By Keith Fisher
Before Kurt Vonnegut died in 2007, He left the world a long list of books that make the reader think. He left words like these from his last book.
When the last living thing has died, on account of us. How poetical it would be if Earth could say in a voice floating up, perhaps from the floor of the Grand Canyon, “It is done. People did not like it here.”
Vonnegut earned the title of Author, by writing books and short stories that appealed to the counter culture of the fifties, sixties, and seventies. Now that those generations have grown up, his books are classic.
In looking over the titles, some of which I haven’t seen for years, I wondered which one should I choose? After consideration, I chose, Player Piano, because it speaks to an interesting time in history, a time when society worried about being replaced by computers.
Imagine that. We were paranoid about computers. In the story, we are brought into the world of a plant manager who, being concerned about his profitability, eliminated his employees, replacing them with computers. He soon discovered efficiency is not what he expected.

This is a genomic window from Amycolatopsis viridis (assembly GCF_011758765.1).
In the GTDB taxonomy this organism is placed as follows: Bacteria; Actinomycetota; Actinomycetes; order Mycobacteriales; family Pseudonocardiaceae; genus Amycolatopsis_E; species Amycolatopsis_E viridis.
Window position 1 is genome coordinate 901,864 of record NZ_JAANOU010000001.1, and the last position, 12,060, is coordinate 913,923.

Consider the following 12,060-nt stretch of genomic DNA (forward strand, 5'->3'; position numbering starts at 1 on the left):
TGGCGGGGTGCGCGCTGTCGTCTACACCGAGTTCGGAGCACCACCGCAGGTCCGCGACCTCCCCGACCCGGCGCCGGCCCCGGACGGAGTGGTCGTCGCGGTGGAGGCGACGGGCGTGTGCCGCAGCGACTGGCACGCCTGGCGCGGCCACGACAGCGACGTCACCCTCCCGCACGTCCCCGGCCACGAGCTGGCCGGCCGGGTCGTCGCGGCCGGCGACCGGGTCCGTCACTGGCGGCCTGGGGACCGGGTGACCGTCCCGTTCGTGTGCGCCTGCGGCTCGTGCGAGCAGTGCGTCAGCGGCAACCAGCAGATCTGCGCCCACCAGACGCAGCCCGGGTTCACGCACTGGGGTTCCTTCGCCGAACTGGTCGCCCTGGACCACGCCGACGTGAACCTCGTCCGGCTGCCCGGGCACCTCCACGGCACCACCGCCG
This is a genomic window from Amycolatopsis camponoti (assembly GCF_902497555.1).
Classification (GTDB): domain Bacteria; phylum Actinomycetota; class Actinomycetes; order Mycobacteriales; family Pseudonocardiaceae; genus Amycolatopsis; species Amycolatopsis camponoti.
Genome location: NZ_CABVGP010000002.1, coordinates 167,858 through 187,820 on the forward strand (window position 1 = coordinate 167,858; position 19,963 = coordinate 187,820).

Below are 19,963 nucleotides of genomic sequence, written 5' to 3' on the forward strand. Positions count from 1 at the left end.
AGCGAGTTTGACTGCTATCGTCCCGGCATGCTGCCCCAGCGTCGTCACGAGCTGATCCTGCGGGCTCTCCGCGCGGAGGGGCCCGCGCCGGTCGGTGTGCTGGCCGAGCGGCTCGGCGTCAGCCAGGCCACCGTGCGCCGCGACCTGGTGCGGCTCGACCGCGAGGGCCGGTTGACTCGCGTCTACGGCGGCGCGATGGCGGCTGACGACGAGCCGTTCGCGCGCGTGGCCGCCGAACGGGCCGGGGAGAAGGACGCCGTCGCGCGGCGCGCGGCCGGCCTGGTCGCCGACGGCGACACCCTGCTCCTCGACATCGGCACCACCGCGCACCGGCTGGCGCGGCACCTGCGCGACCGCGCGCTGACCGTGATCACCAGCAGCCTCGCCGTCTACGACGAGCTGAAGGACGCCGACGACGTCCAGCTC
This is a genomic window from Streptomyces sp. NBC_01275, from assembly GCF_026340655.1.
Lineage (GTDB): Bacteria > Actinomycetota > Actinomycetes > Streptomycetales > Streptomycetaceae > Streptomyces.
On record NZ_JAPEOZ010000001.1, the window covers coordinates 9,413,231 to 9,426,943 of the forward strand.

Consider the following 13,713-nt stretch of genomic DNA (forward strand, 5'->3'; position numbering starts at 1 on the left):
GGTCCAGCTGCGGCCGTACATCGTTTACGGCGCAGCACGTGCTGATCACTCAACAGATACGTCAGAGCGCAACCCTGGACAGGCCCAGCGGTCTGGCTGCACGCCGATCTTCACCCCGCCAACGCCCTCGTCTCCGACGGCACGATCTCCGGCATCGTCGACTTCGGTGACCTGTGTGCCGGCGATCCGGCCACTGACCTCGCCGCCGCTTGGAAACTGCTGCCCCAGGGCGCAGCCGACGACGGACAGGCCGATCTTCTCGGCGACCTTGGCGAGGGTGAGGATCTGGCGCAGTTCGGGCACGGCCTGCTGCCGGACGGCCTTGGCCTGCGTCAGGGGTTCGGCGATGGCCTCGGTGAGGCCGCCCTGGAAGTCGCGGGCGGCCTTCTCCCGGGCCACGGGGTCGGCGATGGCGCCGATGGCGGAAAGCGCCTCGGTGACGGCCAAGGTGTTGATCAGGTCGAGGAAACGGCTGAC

Player Piano, by Kurt Vonnegut is a good read. The story will leave you thinking about many aspects of your life. If you’re old enough to remember, The Twilight Zone, from television, You might recall an episode similar to the plot of this book.
Read Player Piano, if you haven’t already. Then, if you’re brave, you could venture into, Slaughterhouse Five, Cat’s Cradle or even, Breakfast of Champions. Be warned, however, there are some language issues.
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